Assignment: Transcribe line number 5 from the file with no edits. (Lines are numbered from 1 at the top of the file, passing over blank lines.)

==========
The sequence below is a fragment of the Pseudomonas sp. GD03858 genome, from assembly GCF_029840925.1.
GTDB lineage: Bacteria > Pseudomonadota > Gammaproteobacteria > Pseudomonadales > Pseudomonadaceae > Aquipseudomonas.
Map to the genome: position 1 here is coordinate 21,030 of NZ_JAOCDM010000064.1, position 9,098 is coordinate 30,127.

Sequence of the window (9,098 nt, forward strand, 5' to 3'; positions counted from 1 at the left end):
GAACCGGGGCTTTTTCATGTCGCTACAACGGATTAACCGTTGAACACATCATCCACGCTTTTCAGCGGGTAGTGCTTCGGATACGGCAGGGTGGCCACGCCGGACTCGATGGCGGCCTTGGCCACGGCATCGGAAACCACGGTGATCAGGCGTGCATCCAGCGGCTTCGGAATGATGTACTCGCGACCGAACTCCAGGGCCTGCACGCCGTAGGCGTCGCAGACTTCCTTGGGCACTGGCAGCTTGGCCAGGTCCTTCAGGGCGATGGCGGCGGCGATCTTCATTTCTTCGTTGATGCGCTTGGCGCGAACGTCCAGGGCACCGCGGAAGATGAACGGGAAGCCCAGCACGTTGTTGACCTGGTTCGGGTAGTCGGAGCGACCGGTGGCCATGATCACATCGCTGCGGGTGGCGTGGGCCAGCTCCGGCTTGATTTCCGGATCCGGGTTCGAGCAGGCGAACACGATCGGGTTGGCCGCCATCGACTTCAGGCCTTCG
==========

GAACCGGGGCTTTTTCATGTCGCTACAACGGATTAACCGTTGAACACATCATCCACGCTTTTCAGCGGGTAGTGCTTCGGATACGGCAGGGTGGCCACGCCGGACTCGATGGCGGCCTTGGCCACGGCATCGGAAACCACGGTGATCAGGCGTGCATCCAGCGGCTTCGGAATGATGTACTCGCGACCGAACTCCAGGGCCTGCACGCCGTAGGCGTCGCAGACTTCCTTGGGCACTGGCAGCTTGGCCAGGTCCTTCAGGGCGATGGCGGCGGCGATCTTCATTTCTTCGTTGATGCGCTTGGCGCGAACGTCCAGGGCACCGCGGAAGATGAACGGGAAGCCCAGCACGTTGTTGACCTGGTTCGGGTAGTCGGAGCGACCGGTGGCCATGATCACATCGCTGCGGGTGGCGTGGGCCAGCTCCGGCTTGATTTCCGGATCCGGGTTCGAGCAGGCGAACACGATCGGGTTGGCCGCCATCGACTTCAGGCCTTCG